In last week’s column, Richard Rolke is exactly right; there was a crisis in education funding even before the teachers’ contract came due.
If it was unclear last week who held the balance of power in the current labour dispute it is clear now.
With the two sides apparently not that far apart on many issues, who could argue that binding arbitration is not the best way to get kids back in class again?
And yet the government refuses. Vaughn Palmer explains that since binding arbitration gave the doctors a large increase that compelled Colin Hansen to raise taxes to avoid deficit in 2002, the Liberals are gun-shy of binding arbitration. But in that case the arbiter found the labour pressures of a shortage of doctors and a better pay scale in Alberta necessitated the increases.
There are no similar labour pressures in this case. More Bachelor of Education graduates come out of B.C. universities each year than there are jobs to fill, and given the public is strongly supportive of the teachers, an arbitrated contract that meets both sides in the middle seems perfectly reasonable.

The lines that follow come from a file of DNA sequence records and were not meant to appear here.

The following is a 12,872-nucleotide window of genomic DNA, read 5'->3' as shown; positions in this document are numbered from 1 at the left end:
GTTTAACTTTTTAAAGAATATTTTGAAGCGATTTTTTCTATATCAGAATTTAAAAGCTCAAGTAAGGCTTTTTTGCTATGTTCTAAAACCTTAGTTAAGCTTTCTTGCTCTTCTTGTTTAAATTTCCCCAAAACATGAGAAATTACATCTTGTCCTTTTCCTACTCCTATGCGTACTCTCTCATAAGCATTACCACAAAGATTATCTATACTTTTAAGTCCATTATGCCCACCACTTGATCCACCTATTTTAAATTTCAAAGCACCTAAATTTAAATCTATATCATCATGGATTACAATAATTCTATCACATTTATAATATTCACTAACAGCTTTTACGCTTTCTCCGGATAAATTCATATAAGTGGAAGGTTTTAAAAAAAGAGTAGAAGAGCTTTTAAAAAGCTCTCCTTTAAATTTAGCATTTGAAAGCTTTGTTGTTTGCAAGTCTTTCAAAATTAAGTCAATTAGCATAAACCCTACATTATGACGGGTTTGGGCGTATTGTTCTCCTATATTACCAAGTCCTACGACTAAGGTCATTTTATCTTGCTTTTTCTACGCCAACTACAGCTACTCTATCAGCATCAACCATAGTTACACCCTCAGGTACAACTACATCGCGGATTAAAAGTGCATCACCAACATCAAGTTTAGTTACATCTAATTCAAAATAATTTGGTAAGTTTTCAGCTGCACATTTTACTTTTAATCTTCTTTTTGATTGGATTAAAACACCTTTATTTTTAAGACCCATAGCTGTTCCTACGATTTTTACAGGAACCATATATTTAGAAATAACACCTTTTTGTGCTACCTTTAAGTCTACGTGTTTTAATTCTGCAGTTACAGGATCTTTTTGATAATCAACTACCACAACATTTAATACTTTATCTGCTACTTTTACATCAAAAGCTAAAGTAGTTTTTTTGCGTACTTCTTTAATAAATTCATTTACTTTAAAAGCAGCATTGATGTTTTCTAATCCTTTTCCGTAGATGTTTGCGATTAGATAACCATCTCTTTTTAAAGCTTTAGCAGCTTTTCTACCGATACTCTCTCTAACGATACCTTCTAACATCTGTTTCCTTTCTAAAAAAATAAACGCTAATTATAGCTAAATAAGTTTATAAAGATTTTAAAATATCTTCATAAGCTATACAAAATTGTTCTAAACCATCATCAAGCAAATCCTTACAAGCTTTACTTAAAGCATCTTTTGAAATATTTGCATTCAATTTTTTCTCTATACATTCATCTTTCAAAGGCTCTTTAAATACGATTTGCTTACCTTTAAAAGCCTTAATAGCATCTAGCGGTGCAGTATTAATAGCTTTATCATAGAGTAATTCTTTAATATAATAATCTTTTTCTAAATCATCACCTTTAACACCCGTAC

When the doctors’ arbitration led to tax increases did economic growth in the province grind to a halt? Were there massive lay-offs?
Yet we know that many parents are giving up hours at work right now and might even lose their jobs because their children have been out of school for three months and counting. How will the economy be affected in the future if the quality of public education starts to show significant decline?
Schools, teachers and kids are all paying the price for the lack of education funding.
Binding arbitration has been the most concrete proposal to date that the public can get behind to demand an end to this impasse.
If the government has to rearrange its priorities, or raise taxes, in order to find the money the public will understand.